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Darkroom 4.2 Debuts New Histogram Feature, Clipping Warnings, and More

Darkroom has always been the iPhone and iPad photo editor that floats powerfully under-the-radar. Whether you need to create powerful Portrait Mode/Depth filters to better edit the foreground and background of a photo separately, or if you need to adjust curves and colors, or if you want to put color-aware borders around your photos for sharing on social networks, Darkroom has the feature built right in.

Until Darkroom 4.2 hit though, there was no photo histogram to be found in the app. The latest update brings one of the most important visual tools to Darkroom, allowing iPhone and iPad photographers to edit their photos with more digital information than ever before.

Quickly, What is a Histogram?

I love Darkroom’s introduction blog post for this histogram feature, as the blog post attempts to explain why a histogram is important when editing photos.

From the blog post:

Histograms help you more easily spot and fix problems with your photos objectively, in a way that eye-sight alone isn’t suited for.

A histogram is a diagram of how the pixels in your image are distributed. It goes from zero to one, left to right. During an editing session, we analyze the image and calculate how much of the image is 0% white, 1% white, 2% white, all the way to pure white. We do this for the three color channels as well: Red, Green, and Blue. We then plot those points to generate the final graph you see above your photo.

Head over to Darkroom’s blog for the full post (and a deep look at each new Darkroom 4.2 feature), but in short, histograms break down light and color in your photograph into a simple visual tool you can use to more accurately round out your photograph’s exposure and color range.

For many photographers, histograms are fundamental to how they edit photos.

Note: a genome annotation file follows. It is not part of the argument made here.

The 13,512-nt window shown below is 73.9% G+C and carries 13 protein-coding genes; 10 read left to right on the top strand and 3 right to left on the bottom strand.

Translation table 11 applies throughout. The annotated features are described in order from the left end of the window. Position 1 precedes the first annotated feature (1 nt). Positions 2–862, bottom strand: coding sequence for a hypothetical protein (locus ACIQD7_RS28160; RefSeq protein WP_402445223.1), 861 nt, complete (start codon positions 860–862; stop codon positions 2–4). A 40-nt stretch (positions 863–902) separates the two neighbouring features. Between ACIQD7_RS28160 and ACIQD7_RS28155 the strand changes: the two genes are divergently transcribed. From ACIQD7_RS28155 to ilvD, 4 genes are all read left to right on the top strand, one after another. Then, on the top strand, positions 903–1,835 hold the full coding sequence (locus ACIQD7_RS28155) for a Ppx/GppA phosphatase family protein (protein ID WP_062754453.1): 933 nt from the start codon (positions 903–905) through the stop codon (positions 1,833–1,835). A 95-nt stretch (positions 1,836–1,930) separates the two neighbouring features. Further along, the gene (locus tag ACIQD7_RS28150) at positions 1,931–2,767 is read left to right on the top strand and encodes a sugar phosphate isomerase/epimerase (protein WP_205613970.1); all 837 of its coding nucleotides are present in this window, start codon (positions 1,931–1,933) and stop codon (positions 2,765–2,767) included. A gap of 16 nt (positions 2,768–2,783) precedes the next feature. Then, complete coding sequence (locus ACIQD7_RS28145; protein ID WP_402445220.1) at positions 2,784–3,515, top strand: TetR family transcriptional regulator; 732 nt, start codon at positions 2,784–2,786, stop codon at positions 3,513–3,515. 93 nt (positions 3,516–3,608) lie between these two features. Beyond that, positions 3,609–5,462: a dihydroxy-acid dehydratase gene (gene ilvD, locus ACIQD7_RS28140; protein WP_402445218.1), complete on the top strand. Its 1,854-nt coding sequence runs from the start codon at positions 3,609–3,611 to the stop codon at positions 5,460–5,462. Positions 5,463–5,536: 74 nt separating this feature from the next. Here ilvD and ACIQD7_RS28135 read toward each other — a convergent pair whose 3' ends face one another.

The Histogram

Darkroom’s implementation of the histogram is elegant and powerful.

When switched on in Darkroom’s settings, the histogram is overlaid on your photo in the top right corner on the iPhone and in the top right corner above the editing tools on the iPad Pro. As you make edits and adjustments, the histogram adjusts to show your new digital tonal range.

The histogram combines both white and black ranges and color ranges, allowing you to better see white balance issues within your photo.

It’s kind of cool to watch the histogram change as you quickly make edits on your photo. In a way, the histogram is the photograph’s heartbeat, and watching the histogram change is a somewhat cathartic experience.

Clipping Warnings and Overlays

Darkroom 4.2 also introduces clipping warnings, both in textual formats and in the histogram itself. “Clipping” happens when a pixel is pushed out of range — if you make a photo too bright or too dark, pixels in the image will lose all their data.

As you push your editing sliders, you’ll notice both a textual clipping warning just below the histogram. Darkroom notifies you if you are clipping black and white or colors. As the textual notification disappears, you’ll notice the pink/red notification at the edge of the histogram.

Clipping is also shown as an overlay on your photo in Darkroom 4.2. If you have clipping in white areas, Darkroom will highlight the clipped whites in a bright red overlay — very similar to how powerful Mac photo editors work. If you clip your blacks, Darkroom will highlight the clipped blacks in a bright blue overlay.

So whether you’re working on your photo using the histogram tool or if you’re looking directly at your photo as you’re working, you’re sure to notice if you have clipped blacks, whites, and color ranges in your photograph.

Other Improvements

Darkroom 4.2’s major point release includes a few other improvements:

  • Blacks and Whites Tools: You can now more easily stretch the blacks and whites in your photograph to better utilize the entire tonal range, helping to fix shots that look faded or washed out.
  • Curves: Darkroom 4.2 shows you the curves of all edited channels in each channel, eliminating the need to switch to see which edits you made in other channels.

Darkroom 4.2 is our favorite photo editor for the iPhone and it’s one of the major competitors in an upcoming review of the best photo editors for the iPad. The app continues to show exemplary development prowess, and these latest histogram and clipping features are sure to excite more particular users looking to get more out of their mobile photo editors.

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